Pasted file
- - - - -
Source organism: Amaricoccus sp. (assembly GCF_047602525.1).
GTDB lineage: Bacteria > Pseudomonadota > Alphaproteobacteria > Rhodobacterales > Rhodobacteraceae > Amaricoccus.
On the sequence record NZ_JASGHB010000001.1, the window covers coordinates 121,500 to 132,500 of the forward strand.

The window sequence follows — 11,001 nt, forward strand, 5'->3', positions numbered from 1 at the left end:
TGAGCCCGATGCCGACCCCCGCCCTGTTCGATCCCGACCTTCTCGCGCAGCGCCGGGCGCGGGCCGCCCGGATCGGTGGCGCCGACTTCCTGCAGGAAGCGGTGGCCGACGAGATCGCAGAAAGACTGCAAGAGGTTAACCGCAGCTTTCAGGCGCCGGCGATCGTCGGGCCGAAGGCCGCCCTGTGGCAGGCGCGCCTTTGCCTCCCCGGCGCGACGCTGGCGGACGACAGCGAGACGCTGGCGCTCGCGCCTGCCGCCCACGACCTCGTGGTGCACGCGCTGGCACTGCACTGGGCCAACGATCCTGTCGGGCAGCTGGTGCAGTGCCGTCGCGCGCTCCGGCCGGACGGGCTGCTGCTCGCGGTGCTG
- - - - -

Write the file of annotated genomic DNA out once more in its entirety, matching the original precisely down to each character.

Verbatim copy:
Source organism: Amaricoccus sp. (assembly GCF_047602525.1).
GTDB lineage: Bacteria > Pseudomonadota > Alphaproteobacteria > Rhodobacterales > Rhodobacteraceae > Amaricoccus.
On the sequence record NZ_JASGHB010000001.1, the window covers coordinates 121,500 to 132,500 of the forward strand.

The window sequence follows — 11,001 nt, forward strand, 5'->3', positions numbered from 1 at the left end:
TGAGCCCGATGCCGACCCCCGCCCTGTTCGATCCCGACCTTCTCGCGCAGCGCCGGGCGCGGGCCGCCCGGATCGGTGGCGCCGACTTCCTGCAGGAAGCGGTGGCCGACGAGATCGCAGAAAGACTGCAAGAGGTTAACCGCAGCTTTCAGGCGCCGGCGATCGTCGGGCCGAAGGCCGCCCTGTGGCAGGCGCGCCTTTGCCTCCCCGGCGCGACGCTGGCGGACGACAGCGAGACGCTGGCGCTCGCGCCTGCCGCCCACGACCTCGTGGTGCACGCGCTGGCACTGCACTGGGCCAACGATCCTGTCGGGCAGCTGGTGCAGTGCCGTCGCGCGCTCCGGCCGGACGGGCTGCTGCTCGCGGTGCTG